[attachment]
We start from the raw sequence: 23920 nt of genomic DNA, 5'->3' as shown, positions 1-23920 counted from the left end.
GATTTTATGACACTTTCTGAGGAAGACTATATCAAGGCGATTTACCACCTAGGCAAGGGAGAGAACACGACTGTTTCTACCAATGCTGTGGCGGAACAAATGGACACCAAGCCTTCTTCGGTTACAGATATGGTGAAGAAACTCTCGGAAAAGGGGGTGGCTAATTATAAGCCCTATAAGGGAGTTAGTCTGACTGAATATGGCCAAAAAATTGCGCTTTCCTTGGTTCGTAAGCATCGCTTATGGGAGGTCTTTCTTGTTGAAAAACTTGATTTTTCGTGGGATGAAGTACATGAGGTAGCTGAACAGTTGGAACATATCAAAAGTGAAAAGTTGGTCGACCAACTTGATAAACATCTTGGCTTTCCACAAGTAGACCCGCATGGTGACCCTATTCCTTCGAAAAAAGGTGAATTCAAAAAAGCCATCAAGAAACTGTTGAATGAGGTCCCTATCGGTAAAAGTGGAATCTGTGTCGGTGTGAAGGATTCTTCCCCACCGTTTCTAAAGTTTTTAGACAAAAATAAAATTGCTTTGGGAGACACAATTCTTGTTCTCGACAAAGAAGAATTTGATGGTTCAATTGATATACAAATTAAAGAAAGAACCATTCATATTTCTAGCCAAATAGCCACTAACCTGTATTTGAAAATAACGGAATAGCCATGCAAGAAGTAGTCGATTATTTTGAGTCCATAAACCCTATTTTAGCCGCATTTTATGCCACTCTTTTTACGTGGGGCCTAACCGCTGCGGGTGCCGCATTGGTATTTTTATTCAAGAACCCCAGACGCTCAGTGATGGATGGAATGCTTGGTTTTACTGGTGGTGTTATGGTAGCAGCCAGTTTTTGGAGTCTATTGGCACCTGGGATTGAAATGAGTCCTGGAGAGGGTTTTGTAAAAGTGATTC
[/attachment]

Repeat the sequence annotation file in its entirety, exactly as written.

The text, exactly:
We start from the raw sequence: 23920 nt of genomic DNA, 5'->3' as shown, positions 1-23920 counted from the left end.
GATTTTATGACACTTTCTGAGGAAGACTATATCAAGGCGATTTACCACCTAGGCAAGGGAGAGAACACGACTGTTTCTACCAATGCTGTGGCGGAACAAATGGACACCAAGCCTTCTTCGGTTACAGATATGGTGAAGAAACTCTCGGAAAAGGGGGTGGCTAATTATAAGCCCTATAAGGGAGTTAGTCTGACTGAATATGGCCAAAAAATTGCGCTTTCCTTGGTTCGTAAGCATCGCTTATGGGAGGTCTTTCTTGTTGAAAAACTTGATTTTTCGTGGGATGAAGTACATGAGGTAGCTGAACAGTTGGAACATATCAAAAGTGAAAAGTTGGTCGACCAACTTGATAAACATCTTGGCTTTCCACAAGTAGACCCGCATGGTGACCCTATTCCTTCGAAAAAAGGTGAATTCAAAAAAGCCATCAAGAAACTGTTGAATGAGGTCCCTATCGGTAAAAGTGGAATCTGTGTCGGTGTGAAGGATTCTTCCCCACCGTTTCTAAAGTTTTTAGACAAAAATAAAATTGCTTTGGGAGACACAATTCTTGTTCTCGACAAAGAAGAATTTGATGGTTCAATTGATATACAAATTAAAGAAAGAACCATTCATATTTCTAGCCAAATAGCCACTAACCTGTATTTGAAAATAACGGAATAGCCATGCAAGAAGTAGTCGATTATTTTGAGTCCATAAACCCTATTTTAGCCGCATTTTATGCCACTCTTTTTACGTGGGGCCTAACCGCTGCGGGTGCCGCATTGGTATTTTTATTCAAGAACCCCAGACGCTCAGTGATGGATGGAATGCTTGGTTTTACTGGTGGTGTTATGGTAGCAGCCAGTTTTTGGAGTCTATTGGCACCTGGGATTGAAATGAGTCCTGGAGAGGGTTTTGTAAAAGTGATTC